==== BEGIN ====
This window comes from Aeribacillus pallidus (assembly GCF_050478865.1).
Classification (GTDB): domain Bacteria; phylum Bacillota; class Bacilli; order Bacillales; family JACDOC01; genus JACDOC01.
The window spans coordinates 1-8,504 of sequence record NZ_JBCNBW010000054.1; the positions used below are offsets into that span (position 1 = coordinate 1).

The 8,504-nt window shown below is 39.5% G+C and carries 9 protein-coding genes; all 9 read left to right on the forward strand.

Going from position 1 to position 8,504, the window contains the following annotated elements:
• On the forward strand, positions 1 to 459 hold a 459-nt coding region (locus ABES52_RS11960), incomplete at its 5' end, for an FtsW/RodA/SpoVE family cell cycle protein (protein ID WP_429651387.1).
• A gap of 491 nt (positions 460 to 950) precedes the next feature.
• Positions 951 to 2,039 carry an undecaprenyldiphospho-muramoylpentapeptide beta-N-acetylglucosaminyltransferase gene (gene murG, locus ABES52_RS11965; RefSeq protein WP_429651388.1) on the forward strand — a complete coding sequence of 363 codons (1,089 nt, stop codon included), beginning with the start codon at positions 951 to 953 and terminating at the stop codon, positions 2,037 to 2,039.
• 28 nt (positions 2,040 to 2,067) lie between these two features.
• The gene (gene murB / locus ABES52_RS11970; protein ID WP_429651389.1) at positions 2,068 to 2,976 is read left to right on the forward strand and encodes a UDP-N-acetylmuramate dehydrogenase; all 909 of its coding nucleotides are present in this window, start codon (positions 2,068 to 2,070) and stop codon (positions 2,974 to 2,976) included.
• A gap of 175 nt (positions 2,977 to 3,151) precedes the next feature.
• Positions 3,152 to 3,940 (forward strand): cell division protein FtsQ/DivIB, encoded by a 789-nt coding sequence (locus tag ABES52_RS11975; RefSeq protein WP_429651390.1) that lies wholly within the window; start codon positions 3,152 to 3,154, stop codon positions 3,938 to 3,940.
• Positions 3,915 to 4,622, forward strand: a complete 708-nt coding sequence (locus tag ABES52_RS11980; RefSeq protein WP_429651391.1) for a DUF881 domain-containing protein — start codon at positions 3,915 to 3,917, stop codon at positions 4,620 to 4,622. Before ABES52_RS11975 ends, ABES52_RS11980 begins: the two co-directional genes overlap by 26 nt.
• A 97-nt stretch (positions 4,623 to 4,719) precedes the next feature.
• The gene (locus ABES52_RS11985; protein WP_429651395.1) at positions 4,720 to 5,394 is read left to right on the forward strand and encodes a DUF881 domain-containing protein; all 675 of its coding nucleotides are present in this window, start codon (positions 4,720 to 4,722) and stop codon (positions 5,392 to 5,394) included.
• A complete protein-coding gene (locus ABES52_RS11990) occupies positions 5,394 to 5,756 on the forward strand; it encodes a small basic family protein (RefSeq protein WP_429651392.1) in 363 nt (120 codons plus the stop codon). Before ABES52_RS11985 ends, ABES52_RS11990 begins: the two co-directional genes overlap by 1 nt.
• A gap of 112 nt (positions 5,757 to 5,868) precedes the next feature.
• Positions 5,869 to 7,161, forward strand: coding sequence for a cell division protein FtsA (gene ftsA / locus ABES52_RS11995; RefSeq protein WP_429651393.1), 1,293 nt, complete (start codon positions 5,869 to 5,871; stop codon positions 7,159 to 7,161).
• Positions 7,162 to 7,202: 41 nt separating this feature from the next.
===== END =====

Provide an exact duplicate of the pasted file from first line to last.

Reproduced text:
This window comes from Aeribacillus pallidus (assembly GCF_050478865.1).
Classification (GTDB): domain Bacteria; phylum Bacillota; class Bacilli; order Bacillales; family JACDOC01; genus JACDOC01.
The window spans coordinates 1-8,504 of sequence record NZ_JBCNBW010000054.1; the positions used below are offsets into that span (position 1 = coordinate 1).

The 8,504-nt window shown below is 39.5% G+C and carries 9 protein-coding genes; all 9 read left to right on the forward strand.

Going from position 1 to position 8,504, the window contains the following annotated elements:
• On the forward strand, positions 1 to 459 hold a 459-nt coding region (locus ABES52_RS11960), incomplete at its 5' end, for an FtsW/RodA/SpoVE family cell cycle protein (protein ID WP_429651387.1).
• A gap of 491 nt (positions 460 to 950) precedes the next feature.
• Positions 951 to 2,039 carry an undecaprenyldiphospho-muramoylpentapeptide beta-N-acetylglucosaminyltransferase gene (gene murG, locus ABES52_RS11965; RefSeq protein WP_429651388.1) on the forward strand — a complete coding sequence of 363 codons (1,089 nt, stop codon included), beginning with the start codon at positions 951 to 953 and terminating at the stop codon, positions 2,037 to 2,039.
• 28 nt (positions 2,040 to 2,067) lie between these two features.
• The gene (gene murB / locus ABES52_RS11970; protein ID WP_429651389.1) at positions 2,068 to 2,976 is read left to right on the forward strand and encodes a UDP-N-acetylmuramate dehydrogenase; all 909 of its coding nucleotides are present in this window, start codon (positions 2,068 to 2,070) and stop codon (positions 2,974 to 2,976) included.
• A gap of 175 nt (positions 2,977 to 3,151) precedes the next feature.
• Positions 3,152 to 3,940 (forward strand): cell division protein FtsQ/DivIB, encoded by a 789-nt coding sequence (locus tag ABES52_RS11975; RefSeq protein WP_429651390.1) that lies wholly within the window; start codon positions 3,152 to 3,154, stop codon positions 3,938 to 3,940.
• Positions 3,915 to 4,622, forward strand: a complete 708-nt coding sequence (locus tag ABES52_RS11980; RefSeq protein WP_429651391.1) for a DUF881 domain-containing protein — start codon at positions 3,915 to 3,917, stop codon at positions 4,620 to 4,622. Before ABES52_RS11975 ends, ABES52_RS11980 begins: the two co-directional genes overlap by 26 nt.
• A 97-nt stretch (positions 4,623 to 4,719) precedes the next feature.
• The gene (locus ABES52_RS11985; protein WP_429651395.1) at positions 4,720 to 5,394 is read left to right on the forward strand and encodes a DUF881 domain-containing protein; all 675 of its coding nucleotides are present in this window, start codon (positions 4,720 to 4,722) and stop codon (positions 5,392 to 5,394) included.
• A complete protein-coding gene (locus ABES52_RS11990) occupies positions 5,394 to 5,756 on the forward strand; it encodes a small basic family protein (RefSeq protein WP_429651392.1) in 363 nt (120 codons plus the stop codon). Before ABES52_RS11985 ends, ABES52_RS11990 begins: the two co-directional genes overlap by 1 nt.
• A gap of 112 nt (positions 5,757 to 5,868) precedes the next feature.
• Positions 5,869 to 7,161, forward strand: coding sequence for a cell division protein FtsA (gene ftsA / locus ABES52_RS11995; RefSeq protein WP_429651393.1), 1,293 nt, complete (start codon positions 5,869 to 5,871; stop codon positions 7,159 to 7,161).
• Positions 7,162 to 7,202: 41 nt separating this feature from the next.